- David Hammons
- silver paint and mixed media on canvas
Acquired by the present owner from the above in 2011
The present work comprises a large canvas cloaked in a plastic sheet that obscures the painted surface below. Areas of pigment are visible only through tears and holes in the overlaid wrapping, revealing gestural brushstrokes of metallic silver in a style alluding to Abstract Expressionist masters such as Willem de Kooning and Jackson Pollock. The resulting layers confer a sense of compositional hierarchy upon Untitled which, in turn, leaves the viewer to question the aesthetic and visual conundrums that Hammons presents in an attempt to decode meaning. The riffled plastic surface clings to its canvas support as if statically charged before breaking free and extending away from the picture plane at all edges, effectively imparting a sculptural quality upon the work. Appropriating urban waste and detritus, Hammons elevates the simple waste bag to the status of high art, challenging the preciousness of the medium of painting and forming a dichotomy between waste and luxury goods.
Hammons has lived and worked in New York City since 1974, and his experiences there have informed the core theme of his oeuvre. Tackling issues of civil rights, racial and social inequality, and Black urban culture, Hammons’ work is permeated by a highly charged and omnipresent cultural critique. Through the use of provocative and unconventional materials he creates art with a strong visual impact that simultaneously shocks and perplexes. In one of his most infamous performance pieces, called Bliz-aard Ball Sale, Hammons took on the role of a street vendor during a snowstorm in 1983. The work consisted of the artist selling snowballs in a variety of sizes on the streets of New York, and was a potent capitalist critique that called into question the stability of the commodified art object.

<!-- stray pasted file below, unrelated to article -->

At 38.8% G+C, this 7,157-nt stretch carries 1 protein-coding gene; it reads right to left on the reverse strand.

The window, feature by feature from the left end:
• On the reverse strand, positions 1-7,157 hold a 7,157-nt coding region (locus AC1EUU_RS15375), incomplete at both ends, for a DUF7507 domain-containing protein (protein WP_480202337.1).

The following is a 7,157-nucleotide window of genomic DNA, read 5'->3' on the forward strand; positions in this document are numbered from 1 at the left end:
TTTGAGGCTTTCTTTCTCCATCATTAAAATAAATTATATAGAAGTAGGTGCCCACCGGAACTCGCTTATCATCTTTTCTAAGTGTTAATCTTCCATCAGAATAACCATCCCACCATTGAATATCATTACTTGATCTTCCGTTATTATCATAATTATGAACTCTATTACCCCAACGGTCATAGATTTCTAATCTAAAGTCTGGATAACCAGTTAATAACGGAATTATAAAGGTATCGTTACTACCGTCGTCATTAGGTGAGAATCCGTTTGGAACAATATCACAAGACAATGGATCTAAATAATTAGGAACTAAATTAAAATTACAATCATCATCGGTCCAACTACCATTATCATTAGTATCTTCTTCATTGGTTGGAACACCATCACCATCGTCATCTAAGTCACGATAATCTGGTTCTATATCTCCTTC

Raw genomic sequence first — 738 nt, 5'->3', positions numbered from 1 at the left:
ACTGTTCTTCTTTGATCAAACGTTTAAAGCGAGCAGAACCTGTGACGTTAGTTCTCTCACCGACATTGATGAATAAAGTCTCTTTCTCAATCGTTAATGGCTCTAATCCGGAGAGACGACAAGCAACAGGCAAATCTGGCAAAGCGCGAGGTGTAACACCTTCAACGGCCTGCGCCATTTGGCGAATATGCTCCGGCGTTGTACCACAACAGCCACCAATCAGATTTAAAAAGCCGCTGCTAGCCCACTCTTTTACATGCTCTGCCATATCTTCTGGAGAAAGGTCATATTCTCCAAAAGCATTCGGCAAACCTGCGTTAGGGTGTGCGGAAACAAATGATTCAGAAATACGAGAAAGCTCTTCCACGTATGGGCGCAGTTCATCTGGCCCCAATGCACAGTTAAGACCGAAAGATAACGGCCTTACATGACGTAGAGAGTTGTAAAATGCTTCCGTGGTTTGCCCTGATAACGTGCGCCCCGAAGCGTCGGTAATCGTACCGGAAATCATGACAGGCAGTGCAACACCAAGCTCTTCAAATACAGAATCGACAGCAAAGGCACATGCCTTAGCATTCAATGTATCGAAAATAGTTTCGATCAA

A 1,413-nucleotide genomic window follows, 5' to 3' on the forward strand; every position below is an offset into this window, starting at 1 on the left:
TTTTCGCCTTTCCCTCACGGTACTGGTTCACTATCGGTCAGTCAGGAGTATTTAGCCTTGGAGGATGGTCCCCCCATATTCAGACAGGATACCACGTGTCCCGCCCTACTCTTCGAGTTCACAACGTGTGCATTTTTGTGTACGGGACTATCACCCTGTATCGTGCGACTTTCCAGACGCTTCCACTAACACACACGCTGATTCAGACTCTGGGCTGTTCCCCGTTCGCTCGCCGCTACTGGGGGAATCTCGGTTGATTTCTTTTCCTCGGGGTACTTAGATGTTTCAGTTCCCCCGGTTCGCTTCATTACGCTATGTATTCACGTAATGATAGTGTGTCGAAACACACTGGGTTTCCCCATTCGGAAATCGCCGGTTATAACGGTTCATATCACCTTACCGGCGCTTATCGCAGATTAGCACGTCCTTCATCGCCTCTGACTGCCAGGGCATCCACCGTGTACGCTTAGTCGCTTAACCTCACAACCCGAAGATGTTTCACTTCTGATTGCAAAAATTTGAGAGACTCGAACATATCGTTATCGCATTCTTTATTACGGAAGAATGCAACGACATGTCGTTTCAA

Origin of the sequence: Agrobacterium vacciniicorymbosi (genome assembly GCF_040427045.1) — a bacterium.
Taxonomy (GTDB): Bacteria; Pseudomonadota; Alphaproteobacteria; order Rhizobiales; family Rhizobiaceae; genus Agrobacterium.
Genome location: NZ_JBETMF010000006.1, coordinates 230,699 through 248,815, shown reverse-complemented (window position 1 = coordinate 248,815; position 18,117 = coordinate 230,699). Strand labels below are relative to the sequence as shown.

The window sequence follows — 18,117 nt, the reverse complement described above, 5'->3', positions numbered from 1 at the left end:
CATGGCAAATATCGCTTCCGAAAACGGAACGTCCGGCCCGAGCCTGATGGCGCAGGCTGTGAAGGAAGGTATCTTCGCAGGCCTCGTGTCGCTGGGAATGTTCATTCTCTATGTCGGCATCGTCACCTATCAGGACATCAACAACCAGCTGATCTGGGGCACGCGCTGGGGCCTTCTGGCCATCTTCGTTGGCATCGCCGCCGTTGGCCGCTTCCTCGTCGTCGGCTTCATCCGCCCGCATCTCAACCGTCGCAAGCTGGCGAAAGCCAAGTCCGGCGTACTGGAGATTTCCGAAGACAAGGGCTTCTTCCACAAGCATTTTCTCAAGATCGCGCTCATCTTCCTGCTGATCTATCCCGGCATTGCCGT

Always a staunch critic of capitalist systems and the elitism of the art world, Hammons harshly calls into question the commodification of art and works to undermine these established values. Forgoing the standard systems of fine art display and reception he rarely gives interviews and declines representation by commercial galleries. Instead he emerges in unannounced and unexpected venues. Untitled is exemplary of Hammons’ characteristically unorthodox approach to artistic methods and materials, which persistently reach beyond the conventional limits of paint on canvas through the playful use of discarded debris. Hammons’ appropriation of commonplace materials imbues his works with an inherent accessibility and familiarity, further reinforcing his concentrated dismantling of the entrenched traditions of high art.